"Nothing has changed,” said Linda Douglass, communications director for the White House Office of Health Reform. “The president has always said that what is essential is that health insurance reform must lower costs, ensure that there are affordable options for all Americans and it must increase choice and competition in the health insurance market. He believes the public option is the best way to achieve those goals."”

If that is what is desired to be accomplished, to make insurance companies more affordable, competitive, and to offer more choices, then why do they not suggest the repealing of the laws that have prevented insurance companies from achieving these goals? Laws have driven up the operating costs of business, so insurance companies raise their prices out of necessity, not greed. Laws have forced insurance companies to cover certain conditions and treatments regardless of whether or not the particular consumers wish to be covered for them, so insurance companies are lacking in competition and choices because they are prohibited from competing and prevented from offering more choices.

Instead of suggesting the repealing of the problem laws, even more laws and more regulations are being proposed.

If this circle is not broken then the government will inevitably take over the entirety of the medical care industry, not just insurance.

Wednesday, August 12, 2009

Hurrying to Wait?

I should not be surprised, but I am. Stella Zawistowski from ReasonPharm reports:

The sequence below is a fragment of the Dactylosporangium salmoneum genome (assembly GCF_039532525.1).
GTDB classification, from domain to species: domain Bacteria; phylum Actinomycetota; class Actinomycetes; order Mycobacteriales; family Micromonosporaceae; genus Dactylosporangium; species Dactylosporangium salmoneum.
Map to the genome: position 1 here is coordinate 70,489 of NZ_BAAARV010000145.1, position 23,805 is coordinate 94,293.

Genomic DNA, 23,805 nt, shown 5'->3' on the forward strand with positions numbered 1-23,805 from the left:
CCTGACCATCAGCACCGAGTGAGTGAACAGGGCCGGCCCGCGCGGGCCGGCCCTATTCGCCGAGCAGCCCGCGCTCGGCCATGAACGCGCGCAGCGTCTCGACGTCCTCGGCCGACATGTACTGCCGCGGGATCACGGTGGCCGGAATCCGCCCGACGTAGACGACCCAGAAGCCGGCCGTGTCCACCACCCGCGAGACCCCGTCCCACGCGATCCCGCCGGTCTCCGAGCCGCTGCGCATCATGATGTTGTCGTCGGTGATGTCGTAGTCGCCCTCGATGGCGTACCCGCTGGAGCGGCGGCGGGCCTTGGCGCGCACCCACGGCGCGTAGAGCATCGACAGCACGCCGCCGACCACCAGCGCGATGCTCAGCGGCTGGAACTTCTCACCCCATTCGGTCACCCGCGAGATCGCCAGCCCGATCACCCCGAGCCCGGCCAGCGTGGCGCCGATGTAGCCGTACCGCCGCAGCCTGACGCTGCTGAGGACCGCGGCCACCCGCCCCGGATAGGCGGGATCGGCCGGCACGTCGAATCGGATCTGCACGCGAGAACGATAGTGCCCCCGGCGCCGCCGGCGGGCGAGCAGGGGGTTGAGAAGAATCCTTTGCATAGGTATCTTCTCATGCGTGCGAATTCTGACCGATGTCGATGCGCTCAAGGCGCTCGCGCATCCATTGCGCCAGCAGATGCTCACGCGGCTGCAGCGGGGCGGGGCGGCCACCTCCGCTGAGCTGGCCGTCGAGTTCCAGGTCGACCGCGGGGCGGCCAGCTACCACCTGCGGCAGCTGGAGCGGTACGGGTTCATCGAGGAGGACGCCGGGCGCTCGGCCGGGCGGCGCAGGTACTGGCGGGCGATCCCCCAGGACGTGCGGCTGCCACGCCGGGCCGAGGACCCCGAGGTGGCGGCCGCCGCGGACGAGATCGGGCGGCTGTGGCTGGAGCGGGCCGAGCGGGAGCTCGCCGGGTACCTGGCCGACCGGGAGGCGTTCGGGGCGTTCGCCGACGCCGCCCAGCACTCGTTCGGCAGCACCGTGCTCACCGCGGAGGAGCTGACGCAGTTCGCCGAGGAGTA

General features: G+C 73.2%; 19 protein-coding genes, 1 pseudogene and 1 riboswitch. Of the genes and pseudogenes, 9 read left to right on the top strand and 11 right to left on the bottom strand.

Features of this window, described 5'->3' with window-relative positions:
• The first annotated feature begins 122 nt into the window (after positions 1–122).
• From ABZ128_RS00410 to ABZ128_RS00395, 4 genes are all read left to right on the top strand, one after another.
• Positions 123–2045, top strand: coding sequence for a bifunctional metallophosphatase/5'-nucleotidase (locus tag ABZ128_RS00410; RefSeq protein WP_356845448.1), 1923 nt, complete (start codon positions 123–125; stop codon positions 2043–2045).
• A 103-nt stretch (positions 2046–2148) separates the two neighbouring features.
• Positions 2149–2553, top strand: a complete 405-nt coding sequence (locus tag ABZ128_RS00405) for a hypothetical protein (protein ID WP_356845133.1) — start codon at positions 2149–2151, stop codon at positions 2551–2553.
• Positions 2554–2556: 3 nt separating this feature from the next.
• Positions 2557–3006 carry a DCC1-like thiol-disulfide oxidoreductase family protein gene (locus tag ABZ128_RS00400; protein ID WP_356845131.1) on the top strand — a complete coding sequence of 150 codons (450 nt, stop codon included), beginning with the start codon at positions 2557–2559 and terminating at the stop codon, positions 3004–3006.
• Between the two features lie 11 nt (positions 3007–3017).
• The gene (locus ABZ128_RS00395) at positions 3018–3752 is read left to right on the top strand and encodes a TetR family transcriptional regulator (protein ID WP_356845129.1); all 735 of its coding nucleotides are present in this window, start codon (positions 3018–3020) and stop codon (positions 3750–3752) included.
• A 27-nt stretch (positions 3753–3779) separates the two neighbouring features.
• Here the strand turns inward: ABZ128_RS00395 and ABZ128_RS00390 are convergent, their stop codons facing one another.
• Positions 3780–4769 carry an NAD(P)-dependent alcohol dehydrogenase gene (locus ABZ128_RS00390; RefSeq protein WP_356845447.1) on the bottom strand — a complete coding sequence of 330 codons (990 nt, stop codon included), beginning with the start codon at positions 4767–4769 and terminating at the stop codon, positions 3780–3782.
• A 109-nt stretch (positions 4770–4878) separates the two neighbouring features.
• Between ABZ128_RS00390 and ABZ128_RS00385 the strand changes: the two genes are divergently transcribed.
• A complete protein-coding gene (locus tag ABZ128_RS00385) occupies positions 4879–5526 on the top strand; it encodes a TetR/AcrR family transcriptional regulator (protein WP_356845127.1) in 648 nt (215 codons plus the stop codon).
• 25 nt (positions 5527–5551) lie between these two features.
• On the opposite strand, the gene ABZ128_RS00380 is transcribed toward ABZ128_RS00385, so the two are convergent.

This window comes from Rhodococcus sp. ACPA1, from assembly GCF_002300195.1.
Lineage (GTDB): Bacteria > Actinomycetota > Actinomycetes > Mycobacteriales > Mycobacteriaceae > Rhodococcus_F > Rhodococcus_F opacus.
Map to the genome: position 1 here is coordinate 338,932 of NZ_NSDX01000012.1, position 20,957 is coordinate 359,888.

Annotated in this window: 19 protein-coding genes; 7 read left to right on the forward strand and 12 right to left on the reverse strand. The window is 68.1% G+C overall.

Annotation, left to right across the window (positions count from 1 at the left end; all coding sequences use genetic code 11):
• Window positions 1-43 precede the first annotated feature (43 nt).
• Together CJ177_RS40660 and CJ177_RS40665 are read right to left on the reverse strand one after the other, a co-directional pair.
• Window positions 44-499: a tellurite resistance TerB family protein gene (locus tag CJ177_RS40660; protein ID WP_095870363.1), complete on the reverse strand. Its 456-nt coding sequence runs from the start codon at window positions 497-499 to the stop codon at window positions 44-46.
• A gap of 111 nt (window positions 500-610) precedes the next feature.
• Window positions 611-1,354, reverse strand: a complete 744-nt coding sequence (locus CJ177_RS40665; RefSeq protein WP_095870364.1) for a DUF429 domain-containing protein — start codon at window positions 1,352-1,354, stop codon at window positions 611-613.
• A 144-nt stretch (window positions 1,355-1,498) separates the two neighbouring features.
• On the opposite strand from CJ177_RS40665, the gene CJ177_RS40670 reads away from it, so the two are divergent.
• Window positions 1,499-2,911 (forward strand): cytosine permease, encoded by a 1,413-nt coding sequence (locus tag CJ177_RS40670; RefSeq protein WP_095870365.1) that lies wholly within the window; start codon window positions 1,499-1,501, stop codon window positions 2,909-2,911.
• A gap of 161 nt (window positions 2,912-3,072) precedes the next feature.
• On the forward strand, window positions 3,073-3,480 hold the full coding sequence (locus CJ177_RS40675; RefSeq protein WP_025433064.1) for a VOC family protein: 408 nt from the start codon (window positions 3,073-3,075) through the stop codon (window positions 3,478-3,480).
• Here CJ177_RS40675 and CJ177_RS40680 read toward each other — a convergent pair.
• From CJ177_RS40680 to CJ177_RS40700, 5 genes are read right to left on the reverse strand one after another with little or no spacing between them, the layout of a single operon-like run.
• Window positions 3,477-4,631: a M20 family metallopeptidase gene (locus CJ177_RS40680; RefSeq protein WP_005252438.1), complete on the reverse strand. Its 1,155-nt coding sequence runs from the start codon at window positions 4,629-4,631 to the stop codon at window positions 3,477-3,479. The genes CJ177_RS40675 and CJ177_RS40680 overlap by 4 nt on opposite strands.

Here's something I didn't know about HR 3200 until today: that the massive expansion in health insurance coverage sought by Democrats would not actually take effect until 2013 -- after the next presidential election.

Given all the calls that we need medical care reform quickly, the democrats seem to be overly patient in actually implementing their plan. Why, exactly, do we need to pass HR 3200 in such a hurry if it is not going into effect for almost four years? Because the bill is without rational justification. It is neither moral nor practical. If this legislation saw the light of day for too long people would see that in the future it can only lead to long waits for medical treatment/appointments, doctors and nurses leaving their profession, bureaucrats deciding who gets treatment, if any at all; innovative medicines and technologies abandoned at the blueprint stage, and more. In short, suffering for all without even an anthill's worth of the moral high ground. If anything could be chosen as the symbol of the logical consequence of socialized medical care, I would choose this case.